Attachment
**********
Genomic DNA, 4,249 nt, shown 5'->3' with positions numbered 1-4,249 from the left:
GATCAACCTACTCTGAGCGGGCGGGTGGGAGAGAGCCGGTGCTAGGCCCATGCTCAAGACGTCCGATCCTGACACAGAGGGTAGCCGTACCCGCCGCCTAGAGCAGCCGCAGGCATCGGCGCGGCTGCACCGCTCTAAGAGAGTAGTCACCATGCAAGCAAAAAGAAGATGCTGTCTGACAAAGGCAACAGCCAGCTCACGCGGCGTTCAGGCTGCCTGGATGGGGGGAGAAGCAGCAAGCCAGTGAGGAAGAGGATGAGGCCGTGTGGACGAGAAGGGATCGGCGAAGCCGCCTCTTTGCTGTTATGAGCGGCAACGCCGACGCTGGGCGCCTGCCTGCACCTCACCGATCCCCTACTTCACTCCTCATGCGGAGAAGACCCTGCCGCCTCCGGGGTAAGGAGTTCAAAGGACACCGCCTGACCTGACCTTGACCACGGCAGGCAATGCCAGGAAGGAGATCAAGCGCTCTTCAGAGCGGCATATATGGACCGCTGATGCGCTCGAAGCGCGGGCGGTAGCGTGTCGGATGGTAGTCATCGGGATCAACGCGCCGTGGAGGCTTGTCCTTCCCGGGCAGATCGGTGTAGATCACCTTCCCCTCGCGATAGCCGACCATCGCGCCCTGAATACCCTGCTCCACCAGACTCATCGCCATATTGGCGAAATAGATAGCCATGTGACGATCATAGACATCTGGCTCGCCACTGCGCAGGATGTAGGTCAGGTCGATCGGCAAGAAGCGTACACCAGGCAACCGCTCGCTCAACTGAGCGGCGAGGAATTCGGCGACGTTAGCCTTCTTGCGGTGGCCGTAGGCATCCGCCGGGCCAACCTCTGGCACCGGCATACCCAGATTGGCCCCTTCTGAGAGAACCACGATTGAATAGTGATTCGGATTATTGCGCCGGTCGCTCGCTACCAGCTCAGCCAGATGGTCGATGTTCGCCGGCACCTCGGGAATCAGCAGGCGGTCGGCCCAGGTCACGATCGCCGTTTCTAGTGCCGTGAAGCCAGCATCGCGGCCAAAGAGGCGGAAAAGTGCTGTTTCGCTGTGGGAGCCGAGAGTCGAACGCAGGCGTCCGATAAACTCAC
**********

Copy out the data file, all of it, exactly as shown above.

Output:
Genomic DNA, 4,249 nt, shown 5'->3' with positions numbered 1-4,249 from the left:
GATCAACCTACTCTGAGCGGGCGGGTGGGAGAGAGCCGGTGCTAGGCCCATGCTCAAGACGTCCGATCCTGACACAGAGGGTAGCCGTACCCGCCGCCTAGAGCAGCCGCAGGCATCGGCGCGGCTGCACCGCTCTAAGAGAGTAGTCACCATGCAAGCAAAAAGAAGATGCTGTCTGACAAAGGCAACAGCCAGCTCACGCGGCGTTCAGGCTGCCTGGATGGGGGGAGAAGCAGCAAGCCAGTGAGGAAGAGGATGAGGCCGTGTGGACGAGAAGGGATCGGCGAAGCCGCCTCTTTGCTGTTATGAGCGGCAACGCCGACGCTGGGCGCCTGCCTGCACCTCACCGATCCCCTACTTCACTCCTCATGCGGAGAAGACCCTGCCGCCTCCGGGGTAAGGAGTTCAAAGGACACCGCCTGACCTGACCTTGACCACGGCAGGCAATGCCAGGAAGGAGATCAAGCGCTCTTCAGAGCGGCATATATGGACCGCTGATGCGCTCGAAGCGCGGGCGGTAGCGTGTCGGATGGTAGTCATCGGGATCAACGCGCCGTGGAGGCTTGTCCTTCCCGGGCAGATCGGTGTAGATCACCTTCCCCTCGCGATAGCCGACCATCGCGCCCTGAATACCCTGCTCCACCAGACTCATCGCCATATTGGCGAAATAGATAGCCATGTGACGATCATAGACATCTGGCTCGCCACTGCGCAGGATGTAGGTCAGGTCGATCGGCAAGAAGCGTACACCAGGCAACCGCTCGCTCAACTGAGCGGCGAGGAATTCGGCGACGTTAGCCTTCTTGCGGTGGCCGTAGGCATCCGCCGGGCCAACCTCTGGCACCGGCATACCCAGATTGGCCCCTTCTGAGAGAACCACGATTGAATAGTGATTCGGATTATTGCGCCGGTCGCTCGCTACCAGCTCAGCCAGATGGTCGATGTTCGCCGGCACCTCGGGAATCAGCAGGCGGTCGGCCCAGGTCACGATCGCCGTTTCTAGTGCCGTGAAGCCAGCATCGCGGCCAAAGAGGCGGAAAAGTGCTGTTTCGCTGTGGGAGCCGAGAGTCGAACGCAGGCGTCCGATAAACTCAC